Native alternatives to invasive plants
When my family moved into a new home in the spring of 2005, the only plants growing in the garden were a rhododendron by the front door and a few scattered daffodils and ferns. I was delighted to see a stunning perennial pop up a month later.
Being little more than a fledgling gardener then, I didn't know what the plant was, and to be honest, it didn't matter: I was in love with my new purple beauty.
Two years later, after graduating from Cornell University's Master Gardener program and working as a gardening columnist for my local paper, I sadly knew better: My favorite plant, purple loosestrife (Lythrum salicaria), was considered invasive in my home state of New York.
"But it's not spreading on my property," I whined to no one in particular. "It's actually well-behaved."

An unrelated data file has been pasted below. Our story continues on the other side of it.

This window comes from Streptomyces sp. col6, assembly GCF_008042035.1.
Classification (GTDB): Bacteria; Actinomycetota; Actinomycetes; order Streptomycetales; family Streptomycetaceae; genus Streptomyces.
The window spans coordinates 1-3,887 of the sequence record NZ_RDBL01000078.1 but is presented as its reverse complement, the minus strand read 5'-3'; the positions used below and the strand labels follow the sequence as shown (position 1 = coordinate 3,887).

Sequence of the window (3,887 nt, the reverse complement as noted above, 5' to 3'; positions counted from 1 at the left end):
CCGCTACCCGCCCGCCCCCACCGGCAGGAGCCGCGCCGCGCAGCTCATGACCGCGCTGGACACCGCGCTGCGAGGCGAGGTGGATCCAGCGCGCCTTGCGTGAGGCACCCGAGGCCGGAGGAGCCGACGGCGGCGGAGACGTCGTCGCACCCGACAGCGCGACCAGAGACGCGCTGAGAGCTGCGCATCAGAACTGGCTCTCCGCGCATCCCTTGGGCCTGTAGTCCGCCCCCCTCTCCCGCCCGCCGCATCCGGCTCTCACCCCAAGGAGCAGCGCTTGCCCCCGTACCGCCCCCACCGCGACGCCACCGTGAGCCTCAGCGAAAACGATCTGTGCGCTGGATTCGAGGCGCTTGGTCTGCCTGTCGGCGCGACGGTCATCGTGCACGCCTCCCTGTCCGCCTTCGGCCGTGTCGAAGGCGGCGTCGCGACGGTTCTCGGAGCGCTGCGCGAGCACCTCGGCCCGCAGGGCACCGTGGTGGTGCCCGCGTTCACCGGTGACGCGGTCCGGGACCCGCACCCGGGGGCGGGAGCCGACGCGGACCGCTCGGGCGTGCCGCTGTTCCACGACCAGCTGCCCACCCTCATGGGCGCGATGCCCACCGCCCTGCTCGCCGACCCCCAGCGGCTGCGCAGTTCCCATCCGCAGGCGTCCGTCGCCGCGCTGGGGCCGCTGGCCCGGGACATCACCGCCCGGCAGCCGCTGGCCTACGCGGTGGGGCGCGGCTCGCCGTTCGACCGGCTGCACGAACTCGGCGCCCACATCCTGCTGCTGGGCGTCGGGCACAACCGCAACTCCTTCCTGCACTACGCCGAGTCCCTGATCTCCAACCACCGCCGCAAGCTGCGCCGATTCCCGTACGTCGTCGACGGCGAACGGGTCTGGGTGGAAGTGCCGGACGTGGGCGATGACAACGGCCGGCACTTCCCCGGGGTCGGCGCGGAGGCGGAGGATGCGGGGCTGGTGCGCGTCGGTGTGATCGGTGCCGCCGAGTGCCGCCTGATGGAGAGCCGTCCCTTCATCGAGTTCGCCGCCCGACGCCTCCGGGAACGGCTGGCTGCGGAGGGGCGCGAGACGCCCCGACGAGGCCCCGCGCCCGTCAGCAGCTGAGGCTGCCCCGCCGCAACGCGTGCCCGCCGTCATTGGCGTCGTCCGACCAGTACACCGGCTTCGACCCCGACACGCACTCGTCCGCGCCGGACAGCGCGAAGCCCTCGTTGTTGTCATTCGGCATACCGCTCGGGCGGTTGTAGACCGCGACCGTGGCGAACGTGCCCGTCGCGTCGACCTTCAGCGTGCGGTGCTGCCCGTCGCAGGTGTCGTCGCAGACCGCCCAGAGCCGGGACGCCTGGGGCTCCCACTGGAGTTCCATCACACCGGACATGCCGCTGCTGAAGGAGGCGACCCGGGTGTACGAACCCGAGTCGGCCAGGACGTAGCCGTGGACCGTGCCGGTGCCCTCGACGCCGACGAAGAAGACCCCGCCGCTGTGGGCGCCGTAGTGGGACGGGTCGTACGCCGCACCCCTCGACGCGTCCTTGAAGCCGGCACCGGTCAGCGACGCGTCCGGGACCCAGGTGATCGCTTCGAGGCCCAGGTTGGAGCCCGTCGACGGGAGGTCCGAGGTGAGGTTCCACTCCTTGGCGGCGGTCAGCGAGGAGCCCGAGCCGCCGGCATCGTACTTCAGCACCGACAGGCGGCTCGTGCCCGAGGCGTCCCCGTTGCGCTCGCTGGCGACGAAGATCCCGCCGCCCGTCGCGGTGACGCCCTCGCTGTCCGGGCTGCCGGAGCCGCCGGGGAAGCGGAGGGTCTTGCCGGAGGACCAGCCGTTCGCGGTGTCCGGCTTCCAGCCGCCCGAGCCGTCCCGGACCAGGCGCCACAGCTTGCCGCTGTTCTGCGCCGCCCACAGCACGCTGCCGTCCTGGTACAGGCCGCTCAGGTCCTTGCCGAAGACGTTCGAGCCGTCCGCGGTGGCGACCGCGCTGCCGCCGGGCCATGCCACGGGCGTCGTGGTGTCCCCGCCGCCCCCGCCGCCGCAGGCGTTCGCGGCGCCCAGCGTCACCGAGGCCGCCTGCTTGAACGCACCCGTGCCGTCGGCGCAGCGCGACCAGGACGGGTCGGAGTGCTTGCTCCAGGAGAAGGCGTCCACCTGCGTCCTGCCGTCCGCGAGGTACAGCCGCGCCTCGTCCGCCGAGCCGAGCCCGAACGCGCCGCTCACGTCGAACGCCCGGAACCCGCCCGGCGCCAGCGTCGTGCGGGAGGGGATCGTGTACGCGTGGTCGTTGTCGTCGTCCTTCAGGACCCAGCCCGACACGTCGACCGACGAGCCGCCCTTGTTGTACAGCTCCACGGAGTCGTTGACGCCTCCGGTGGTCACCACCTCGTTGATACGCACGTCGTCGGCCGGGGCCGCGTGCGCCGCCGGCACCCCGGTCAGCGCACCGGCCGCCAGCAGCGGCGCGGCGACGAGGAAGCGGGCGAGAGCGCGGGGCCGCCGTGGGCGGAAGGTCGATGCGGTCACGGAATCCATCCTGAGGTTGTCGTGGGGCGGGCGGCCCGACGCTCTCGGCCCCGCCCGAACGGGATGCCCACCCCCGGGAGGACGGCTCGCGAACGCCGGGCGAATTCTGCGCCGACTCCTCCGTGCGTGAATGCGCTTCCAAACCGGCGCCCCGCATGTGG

Further research revealed that, although some plants make their invasive nature known at home (looking at you, mint), others are wolves in sheeps' clothing. They seem well-contained in the garden but become downright thugs when their seeds are eaten by birds and dispersed elsewhere.
Those seeds grow into plants that outcompete native vegetation because they aren't recognized as food by much of the local wildlife, which would otherwise keep them under control. Unchecked, they grow larger and eventually choke out native plants that provide food, nesting material and shelter for birds, pollinators and small animals. This disrupts the entire ecosystem.
Many state environmental agencies prohibit the sale and use of plants deemed harmful to human or ecological health. But some invasives are not officially designated, and others may be listed by one state but not another. To complicate matters further, some invasives continue to be sold at the retail level.
So what's a gardener to do?
For starters, avoid any plant advertised as "vigorous," "fast-spreading," "quick-climbing" or a "rapid self-sower," which are marketers' code words for invasive. Next, familiarize yourself with your state's list of locally invasive plants (those website addresses are compiled by the U.S. Environmental Protection Agency at epa.gov/aboutepa/health-and-environmental-agencies-us-states-and-territories).